What is Friendship?
It would be a rare teacher indeed who didn’t want to be friendly with their students. You learn, usually during your first few years, although some teachers never do, that to be an effective teacher you can be your students friend up to and only up to that moment when it starts to get in the way of your job. It took me about 2 years to learn that friendship had to come after teaching and discipline not in front of it.
Friendship is not a means by which you teach it is a result of good teaching, fairness, listening, observing, consistency in discipline and two-way respect in the classroom. If either party fails to respect the rights and strengths of the other friendship as a learning tool is doomed to failure.
Friendship does not mean doing things for each other although that is often a part of friendship. Friendship means accepting what others have to do and how they do it. You may give guidance, material aid, support, and instructions to your friends but you can’t choose their personal course or steer the boat as it either floats down the river of life or struggles constantly up-stream against the current. Often being a friend means preparing to throw the flotation device when the currents of life run too swiftly, hauling them out, drying them off and then hanging up the flotation device within easy reach.
In reality friendship can be described as fair thoughtful compromise where both parties take something away from each encounter without pumping their fists or hanging their heads. Friends may indeed beat each other but they don’t beat each other up as that is not part of what friendship is about, and that makes all the difference.
This rule seems to hold in business and politics as well hence the friction between union/ management and Democrats/ Republicans, who apparently have bought into the idea that every idea has a winner and a loser and nothing in between. It also carries over into international relations where most importantly one country and another as Rodney King might ask “can’t we all get along.” It seems to me that too many have forgotten what it takes to be a friend to each other and now often view all relationships as an adversarial, winner take all, championship sports competition. Ties are no longer allowed even when in reality they would often be quite appropriate. Someone, now, always have to win or lose no matter what the situation an attitude that is profoundly contrary to what I grew up with.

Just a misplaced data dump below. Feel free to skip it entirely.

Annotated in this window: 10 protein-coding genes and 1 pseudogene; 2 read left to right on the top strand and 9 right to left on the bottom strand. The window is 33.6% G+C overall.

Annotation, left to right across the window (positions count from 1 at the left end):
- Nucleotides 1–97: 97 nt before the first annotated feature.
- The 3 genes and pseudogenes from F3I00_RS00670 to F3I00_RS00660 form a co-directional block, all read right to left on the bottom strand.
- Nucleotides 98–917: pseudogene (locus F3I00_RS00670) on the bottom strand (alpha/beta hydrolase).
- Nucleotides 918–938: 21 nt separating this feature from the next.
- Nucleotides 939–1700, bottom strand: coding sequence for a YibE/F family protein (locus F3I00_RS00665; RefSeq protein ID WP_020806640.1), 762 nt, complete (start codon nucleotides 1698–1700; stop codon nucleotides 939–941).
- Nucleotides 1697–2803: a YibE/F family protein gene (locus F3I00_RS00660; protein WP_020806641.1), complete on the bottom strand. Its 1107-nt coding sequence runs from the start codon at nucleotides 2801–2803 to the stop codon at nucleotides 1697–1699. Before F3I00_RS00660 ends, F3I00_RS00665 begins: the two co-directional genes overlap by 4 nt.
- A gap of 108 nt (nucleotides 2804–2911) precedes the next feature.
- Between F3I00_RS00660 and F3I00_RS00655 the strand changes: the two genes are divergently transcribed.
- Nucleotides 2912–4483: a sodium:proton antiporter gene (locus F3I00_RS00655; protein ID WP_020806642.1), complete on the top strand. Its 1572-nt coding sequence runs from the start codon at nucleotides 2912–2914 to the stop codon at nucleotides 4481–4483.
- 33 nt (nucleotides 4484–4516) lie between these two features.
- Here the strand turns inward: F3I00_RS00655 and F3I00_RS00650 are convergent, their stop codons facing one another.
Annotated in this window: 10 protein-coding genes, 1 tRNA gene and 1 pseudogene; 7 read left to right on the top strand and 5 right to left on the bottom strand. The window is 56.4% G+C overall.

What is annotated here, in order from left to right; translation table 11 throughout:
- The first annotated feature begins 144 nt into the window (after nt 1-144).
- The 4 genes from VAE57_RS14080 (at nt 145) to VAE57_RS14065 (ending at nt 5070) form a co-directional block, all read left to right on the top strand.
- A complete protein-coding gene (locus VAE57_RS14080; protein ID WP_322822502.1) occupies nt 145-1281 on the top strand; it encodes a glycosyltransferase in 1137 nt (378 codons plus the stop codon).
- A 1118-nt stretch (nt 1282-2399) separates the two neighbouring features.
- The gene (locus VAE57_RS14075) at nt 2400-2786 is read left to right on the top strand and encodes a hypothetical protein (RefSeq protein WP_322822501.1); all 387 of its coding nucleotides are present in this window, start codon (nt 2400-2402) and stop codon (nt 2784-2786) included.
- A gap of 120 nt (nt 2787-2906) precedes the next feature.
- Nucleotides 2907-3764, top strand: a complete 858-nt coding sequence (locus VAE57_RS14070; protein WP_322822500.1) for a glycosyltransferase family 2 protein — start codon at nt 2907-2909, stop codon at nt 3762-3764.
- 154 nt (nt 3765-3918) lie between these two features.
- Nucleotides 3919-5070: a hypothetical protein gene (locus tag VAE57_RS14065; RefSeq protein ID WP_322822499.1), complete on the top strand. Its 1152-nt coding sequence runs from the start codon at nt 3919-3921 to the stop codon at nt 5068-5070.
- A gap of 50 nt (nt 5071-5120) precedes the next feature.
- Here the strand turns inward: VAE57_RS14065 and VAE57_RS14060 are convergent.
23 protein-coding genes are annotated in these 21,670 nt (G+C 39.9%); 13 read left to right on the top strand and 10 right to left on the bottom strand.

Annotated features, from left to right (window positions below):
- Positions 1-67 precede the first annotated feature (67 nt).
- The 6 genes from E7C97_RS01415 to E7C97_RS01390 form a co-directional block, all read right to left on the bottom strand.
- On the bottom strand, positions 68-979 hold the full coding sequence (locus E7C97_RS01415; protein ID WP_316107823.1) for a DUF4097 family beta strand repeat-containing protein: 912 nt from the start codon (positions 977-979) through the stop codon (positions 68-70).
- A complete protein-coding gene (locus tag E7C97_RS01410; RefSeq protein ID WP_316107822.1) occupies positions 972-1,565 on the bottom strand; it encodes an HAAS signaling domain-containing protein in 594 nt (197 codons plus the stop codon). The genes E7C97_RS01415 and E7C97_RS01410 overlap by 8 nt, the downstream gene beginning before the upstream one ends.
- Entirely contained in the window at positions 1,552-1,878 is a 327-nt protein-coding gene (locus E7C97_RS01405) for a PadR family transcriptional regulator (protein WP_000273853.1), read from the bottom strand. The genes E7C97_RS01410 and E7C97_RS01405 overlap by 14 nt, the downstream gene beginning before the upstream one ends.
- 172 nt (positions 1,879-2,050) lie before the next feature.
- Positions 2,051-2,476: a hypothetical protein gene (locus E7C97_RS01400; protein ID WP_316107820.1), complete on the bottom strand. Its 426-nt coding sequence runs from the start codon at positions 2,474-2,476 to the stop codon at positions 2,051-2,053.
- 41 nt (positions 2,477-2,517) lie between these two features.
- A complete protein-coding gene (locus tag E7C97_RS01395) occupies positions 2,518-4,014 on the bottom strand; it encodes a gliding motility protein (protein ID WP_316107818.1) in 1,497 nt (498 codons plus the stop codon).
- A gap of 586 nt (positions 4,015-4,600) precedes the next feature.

The media buys into this attitude with headlines like the one I saw last week that said Boehner “Caves” to Obama. Does the media believe that the word compromised is now unusable like other “forbidden” words? Could the media help “steer” our politicians towards good fair solutions rather than absolutes by using less inflammatory words that infer someone is better or someone lost? Or is it simply in the media’s best “short term” interests to keep the fires burning. Making this then not a matter of bias but a matter of selfish self-interest. Can you imagine the whole different tone of the ongoing situation had the headline simply said, “Boehner agrees with Obama .” Which word choice would tend to lead to more public acceptance of whatever happened and future compromise.
Conflict makes good headlines and divisive headlines contribute heavily to our current headlong slide backwards towards tribalism, i.e. your not from my tribe so your ideas are bad, hateful and or anti-religion, as well as being either wrong or more commonly, “stupid.”
Incidentally if the dispute over payroll taxes had gone the other way the headline would have been different only in its form as “Obama” caves would serve equally well to fan the flames of partisanship.
If our elected federal employees refuse to act in a forward thinking fair and judicious manner it is time for them to find a job in professional wrestling where their intelligence, verbosity, and people skills may be more easily appreciated.